Maybe. Using personal injury attorney is another name for insurance fraud in 50% of the cases if not more. Thankfully no one was injured here, so I guess if I can get a more or less fairly compensated for the property damage I'll just file it under "S**t happens". Also, for better or worse, my insurance is actually paying for it, and they will bill the other side once we settle. It won't cause a rate increase as it is not our fault.LTLFTcomposite wrote:Seems like in order to get fair compensation for damage to property (your car) you need to pursue it with a personal injury attorney from that angle.
Kudos for having some principles, seeing all the PIA billboards and TV ads one might wonder if you're a vanishing breed.Valdemar wrote:Maybe. Using personal injury attorney is another name for insurance fraud in 50% of the cases if not more. Thankfully no one was injured here, so I guess if I can get a more or less fairly compensated for the property damage I'll just file it under "S**t happens". Also, for better or worse, my insurance is actually paying for it, and they will bill the other side once we settle. It won't cause a rate increase as it is not our fault.
I wouldn't even call my own insurance but it was my wife who understandably freaked out and rushed it while I was away on a trip and she couldn't call me. In the end I think it worked out alright, kudos to Auto Club, they were super responsive, and the deductible was quickly waived once the other side accepted liability.LTLFTcomposite wrote: This may vary from state to state but I've been advised in such situations if fault is not in question and the at fault party has a reputable insurance company it may be better to work directly with them rather than going through your own company and having them subrogate the claim. For one thing you won't be out the deductible while you're waiting for it be processed, and they may be responsive to requests for things like a loaner car (where you might not even have that coverage on your own policy), having the car repaired at a shop of your choosing, etc. I've almost sensed they were trying to keep me happy in hopes I wouldn't sue... which I didn't either.
You definitely don't have to accept what they offer. For example in my accident the other person's insurance company tried to tell me that I could still drive my car while they figured out what they wanted to do (got rear ended twice in a Seattle snow "storm") and when I told them that the tail light was broken he said I could just use hand signals. I called my broker to see if there that was absurd as I thought it was and they told me it was. So I called him back and told him no that was not going to work and is not acceptable at which point there was no problem getting a rental car. I thought this was going to be a sign of what I had coming but fortunately they offered way more than I thought the car was worth and considering the damage to the car (completely drivable with a new tail light but rear fender and rear door scratched up) their salvage price was reasonable so it all worked out. But in preparing I had started my own valuation based being properly maintained, etc.LTLFTcomposite wrote:I keep wondering in cases like this where the other driver was at fault and is collectable why you have to "settle" for whatever the insurance company offers. Your property was damaged through someones negligence, seems they should be accountable for making you whole. To me that would mean whatever it costs to replace your vehicle with something comparable, and frankly something for your trouble.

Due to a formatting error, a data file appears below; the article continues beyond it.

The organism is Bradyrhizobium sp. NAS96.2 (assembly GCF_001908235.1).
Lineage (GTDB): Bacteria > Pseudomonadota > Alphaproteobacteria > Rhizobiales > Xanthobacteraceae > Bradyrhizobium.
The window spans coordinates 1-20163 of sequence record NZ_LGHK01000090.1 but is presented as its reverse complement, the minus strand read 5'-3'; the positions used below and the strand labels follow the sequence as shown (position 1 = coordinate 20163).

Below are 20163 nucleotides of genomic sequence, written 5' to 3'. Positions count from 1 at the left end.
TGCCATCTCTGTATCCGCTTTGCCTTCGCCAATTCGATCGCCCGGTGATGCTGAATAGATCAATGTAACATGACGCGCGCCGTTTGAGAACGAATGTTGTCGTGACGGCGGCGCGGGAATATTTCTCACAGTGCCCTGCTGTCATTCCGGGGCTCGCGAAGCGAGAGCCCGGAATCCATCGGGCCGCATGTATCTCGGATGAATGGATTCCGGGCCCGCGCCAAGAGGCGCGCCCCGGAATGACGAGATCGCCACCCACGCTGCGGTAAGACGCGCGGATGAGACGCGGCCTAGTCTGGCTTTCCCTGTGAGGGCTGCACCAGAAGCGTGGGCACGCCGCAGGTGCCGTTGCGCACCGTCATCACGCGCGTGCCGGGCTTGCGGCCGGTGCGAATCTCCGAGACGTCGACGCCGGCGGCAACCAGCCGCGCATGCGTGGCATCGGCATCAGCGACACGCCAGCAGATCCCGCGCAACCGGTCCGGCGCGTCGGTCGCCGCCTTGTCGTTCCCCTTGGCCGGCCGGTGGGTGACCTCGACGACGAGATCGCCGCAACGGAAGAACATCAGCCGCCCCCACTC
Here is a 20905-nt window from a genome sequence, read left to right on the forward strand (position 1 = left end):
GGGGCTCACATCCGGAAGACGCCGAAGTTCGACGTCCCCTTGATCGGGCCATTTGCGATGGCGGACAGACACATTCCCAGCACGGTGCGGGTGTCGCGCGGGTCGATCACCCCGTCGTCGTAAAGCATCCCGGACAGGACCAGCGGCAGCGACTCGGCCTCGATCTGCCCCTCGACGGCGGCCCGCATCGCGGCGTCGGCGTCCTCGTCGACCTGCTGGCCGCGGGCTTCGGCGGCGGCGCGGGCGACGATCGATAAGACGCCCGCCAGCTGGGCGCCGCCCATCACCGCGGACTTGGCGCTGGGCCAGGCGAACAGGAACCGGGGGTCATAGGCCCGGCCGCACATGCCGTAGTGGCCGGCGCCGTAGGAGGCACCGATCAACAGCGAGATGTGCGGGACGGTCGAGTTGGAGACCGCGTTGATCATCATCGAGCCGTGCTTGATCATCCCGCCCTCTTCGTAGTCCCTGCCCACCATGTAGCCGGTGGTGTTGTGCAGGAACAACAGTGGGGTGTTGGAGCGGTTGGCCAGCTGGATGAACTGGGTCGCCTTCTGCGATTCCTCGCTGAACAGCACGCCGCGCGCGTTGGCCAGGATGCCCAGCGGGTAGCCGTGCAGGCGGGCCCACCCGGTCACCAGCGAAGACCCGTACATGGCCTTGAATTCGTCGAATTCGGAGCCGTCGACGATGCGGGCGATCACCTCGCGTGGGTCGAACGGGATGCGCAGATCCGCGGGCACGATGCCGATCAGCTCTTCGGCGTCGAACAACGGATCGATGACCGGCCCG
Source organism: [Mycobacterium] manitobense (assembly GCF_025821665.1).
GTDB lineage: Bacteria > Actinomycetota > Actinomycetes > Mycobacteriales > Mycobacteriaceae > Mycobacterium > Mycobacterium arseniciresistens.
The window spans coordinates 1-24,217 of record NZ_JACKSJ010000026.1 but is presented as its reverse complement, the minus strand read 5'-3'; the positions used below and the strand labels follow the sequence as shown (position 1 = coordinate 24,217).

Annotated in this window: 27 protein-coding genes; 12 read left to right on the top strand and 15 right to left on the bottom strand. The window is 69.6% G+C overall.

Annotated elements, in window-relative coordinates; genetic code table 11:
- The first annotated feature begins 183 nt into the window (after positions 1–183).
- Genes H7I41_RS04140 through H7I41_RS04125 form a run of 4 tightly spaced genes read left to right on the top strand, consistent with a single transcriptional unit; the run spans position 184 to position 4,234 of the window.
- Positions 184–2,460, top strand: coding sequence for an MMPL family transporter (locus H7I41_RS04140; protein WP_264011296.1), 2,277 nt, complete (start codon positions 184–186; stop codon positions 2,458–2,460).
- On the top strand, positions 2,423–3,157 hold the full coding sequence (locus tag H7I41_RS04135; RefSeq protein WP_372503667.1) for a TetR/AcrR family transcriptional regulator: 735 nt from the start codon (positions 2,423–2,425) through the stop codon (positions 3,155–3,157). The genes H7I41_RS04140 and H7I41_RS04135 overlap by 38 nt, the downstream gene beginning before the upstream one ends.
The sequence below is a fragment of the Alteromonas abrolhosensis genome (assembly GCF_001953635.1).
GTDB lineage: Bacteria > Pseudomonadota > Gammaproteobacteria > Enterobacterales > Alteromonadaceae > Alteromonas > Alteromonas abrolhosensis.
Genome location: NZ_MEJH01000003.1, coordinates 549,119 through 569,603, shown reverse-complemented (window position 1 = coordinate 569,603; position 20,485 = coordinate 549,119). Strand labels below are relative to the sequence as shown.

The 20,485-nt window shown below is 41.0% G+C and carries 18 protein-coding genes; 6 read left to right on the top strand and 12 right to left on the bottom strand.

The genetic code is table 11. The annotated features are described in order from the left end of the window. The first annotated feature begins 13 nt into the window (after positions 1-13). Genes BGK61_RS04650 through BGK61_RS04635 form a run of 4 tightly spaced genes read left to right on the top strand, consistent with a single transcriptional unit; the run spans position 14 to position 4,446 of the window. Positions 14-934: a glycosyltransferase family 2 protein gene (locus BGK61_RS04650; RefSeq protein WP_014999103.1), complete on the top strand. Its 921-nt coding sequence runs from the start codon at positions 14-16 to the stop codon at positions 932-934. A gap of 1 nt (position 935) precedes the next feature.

Seems like in order to get fair compensation for damage to property (your car) you need to pursue it with a personal injury attorney from that angle.
I believe they will total the car if the cost of estimated repairs exceeds 75% of the market value. You replacement cost is for an equivalent used car, not brand new. There are several Leafs with new batteries listed by private parties for $11-12k in my area, I suspect this is the ceiling of what the insurance will offer for my car. Their initial valuation is $9k which I think is more than fair for a car with an original battery as there are several 2011 cars in my area with significantly less mileage than mine that can be had for less than $8k, sounds like you'll at least be missing $3k in battery costs if purchased out of pocket should the car be totaled, possibly more.walterbays wrote: So what happens in event of a collision? Even a relatively minor collision could easily do $3k to $5k damage. http://www.iihs.org/iihs/news/desktopne ... mper-tests . I suppose if you have a $3k crash, insurance will pay $3k to put your car back like new. But if you have a $6k crash they'll probably declare the car totalled and give you $6k to pay towards your $36k replacement.
Plenty of otherwise uninjured drivers develop "neck" and "back pain" following an accident, and use attorneys and doctors to defraud insurance companies based on "medial expenses", this is a standard scheme. I'm not judging, just stating the fact.QueenBee wrote:Unless they are really being uncooperative I really don't think you need an attorney considering there are no injuries and the dollars are pretty low.